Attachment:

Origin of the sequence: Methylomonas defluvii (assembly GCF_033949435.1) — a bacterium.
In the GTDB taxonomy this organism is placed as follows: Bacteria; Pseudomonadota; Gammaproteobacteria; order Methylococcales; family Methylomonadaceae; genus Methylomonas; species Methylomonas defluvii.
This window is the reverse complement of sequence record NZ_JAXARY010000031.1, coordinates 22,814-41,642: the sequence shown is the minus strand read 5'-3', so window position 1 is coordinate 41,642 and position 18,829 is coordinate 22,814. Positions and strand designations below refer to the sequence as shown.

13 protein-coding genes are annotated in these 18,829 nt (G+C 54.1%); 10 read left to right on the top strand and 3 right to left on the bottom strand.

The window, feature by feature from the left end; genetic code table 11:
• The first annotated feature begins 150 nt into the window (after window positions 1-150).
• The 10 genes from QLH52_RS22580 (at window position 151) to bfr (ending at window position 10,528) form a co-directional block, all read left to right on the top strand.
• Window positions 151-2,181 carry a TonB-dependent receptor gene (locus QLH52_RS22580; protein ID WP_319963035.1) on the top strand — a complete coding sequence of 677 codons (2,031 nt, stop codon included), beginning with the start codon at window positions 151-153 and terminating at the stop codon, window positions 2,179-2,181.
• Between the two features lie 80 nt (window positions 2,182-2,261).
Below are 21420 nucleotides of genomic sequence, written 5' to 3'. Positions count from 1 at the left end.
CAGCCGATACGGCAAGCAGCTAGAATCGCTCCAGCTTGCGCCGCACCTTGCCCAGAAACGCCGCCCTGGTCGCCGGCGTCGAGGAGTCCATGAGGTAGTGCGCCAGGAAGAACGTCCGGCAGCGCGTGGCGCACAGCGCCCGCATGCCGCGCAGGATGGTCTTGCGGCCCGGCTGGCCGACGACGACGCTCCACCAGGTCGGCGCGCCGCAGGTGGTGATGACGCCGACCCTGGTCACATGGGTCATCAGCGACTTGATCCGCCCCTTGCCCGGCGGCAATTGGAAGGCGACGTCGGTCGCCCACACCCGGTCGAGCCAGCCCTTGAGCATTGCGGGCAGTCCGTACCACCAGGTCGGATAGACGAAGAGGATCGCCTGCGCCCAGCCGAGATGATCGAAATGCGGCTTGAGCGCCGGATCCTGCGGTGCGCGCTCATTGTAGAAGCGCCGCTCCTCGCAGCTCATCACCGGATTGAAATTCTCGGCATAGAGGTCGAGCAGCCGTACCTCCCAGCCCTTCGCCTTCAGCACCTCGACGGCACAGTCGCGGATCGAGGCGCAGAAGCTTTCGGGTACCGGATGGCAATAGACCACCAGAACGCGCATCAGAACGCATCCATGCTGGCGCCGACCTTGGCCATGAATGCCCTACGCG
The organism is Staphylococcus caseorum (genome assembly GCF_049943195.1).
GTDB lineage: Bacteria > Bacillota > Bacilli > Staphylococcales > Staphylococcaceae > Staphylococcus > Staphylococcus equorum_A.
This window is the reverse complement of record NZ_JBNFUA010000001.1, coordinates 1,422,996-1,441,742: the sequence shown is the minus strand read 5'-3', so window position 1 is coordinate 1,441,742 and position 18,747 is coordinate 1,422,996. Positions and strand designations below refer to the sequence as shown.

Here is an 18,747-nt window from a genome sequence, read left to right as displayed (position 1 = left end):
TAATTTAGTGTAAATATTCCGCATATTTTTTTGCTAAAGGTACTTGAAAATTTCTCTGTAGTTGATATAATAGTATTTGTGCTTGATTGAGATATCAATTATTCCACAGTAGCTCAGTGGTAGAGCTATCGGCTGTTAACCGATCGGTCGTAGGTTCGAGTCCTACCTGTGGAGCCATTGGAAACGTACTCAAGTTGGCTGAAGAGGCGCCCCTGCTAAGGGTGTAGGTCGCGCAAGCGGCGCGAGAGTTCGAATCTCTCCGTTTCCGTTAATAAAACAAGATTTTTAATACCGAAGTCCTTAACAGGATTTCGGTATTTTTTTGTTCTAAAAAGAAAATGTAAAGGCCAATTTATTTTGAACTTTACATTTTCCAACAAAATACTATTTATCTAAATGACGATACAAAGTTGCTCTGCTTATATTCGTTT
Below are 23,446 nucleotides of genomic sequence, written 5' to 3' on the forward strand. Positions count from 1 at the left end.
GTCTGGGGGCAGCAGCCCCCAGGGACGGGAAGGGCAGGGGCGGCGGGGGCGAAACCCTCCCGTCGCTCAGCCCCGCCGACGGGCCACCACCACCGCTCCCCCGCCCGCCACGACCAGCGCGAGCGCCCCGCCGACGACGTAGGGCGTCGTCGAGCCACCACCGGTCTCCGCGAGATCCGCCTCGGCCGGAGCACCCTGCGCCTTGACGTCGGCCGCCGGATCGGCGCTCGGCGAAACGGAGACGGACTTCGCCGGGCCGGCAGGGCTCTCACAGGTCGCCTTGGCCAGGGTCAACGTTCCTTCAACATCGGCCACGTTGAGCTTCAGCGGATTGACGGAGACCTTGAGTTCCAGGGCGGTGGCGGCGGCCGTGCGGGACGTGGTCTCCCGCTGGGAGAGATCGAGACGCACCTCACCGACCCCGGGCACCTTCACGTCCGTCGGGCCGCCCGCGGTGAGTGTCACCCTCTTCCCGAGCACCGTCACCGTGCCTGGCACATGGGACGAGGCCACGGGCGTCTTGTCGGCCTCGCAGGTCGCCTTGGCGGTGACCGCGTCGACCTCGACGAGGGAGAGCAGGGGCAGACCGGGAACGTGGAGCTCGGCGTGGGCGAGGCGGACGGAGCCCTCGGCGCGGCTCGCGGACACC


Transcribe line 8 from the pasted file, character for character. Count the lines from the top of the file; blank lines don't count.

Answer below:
• Window positions 151-2,181 carry a TonB-dependent receptor gene (locus QLH52_RS22580; protein ID WP_319963035.1) on the top strand — a complete coding sequence of 677 codons (2,031 nt, stop codon included), beginning with the start codon at window positions 151-153 and terminating at the stop codon, window positions 2,179-2,181.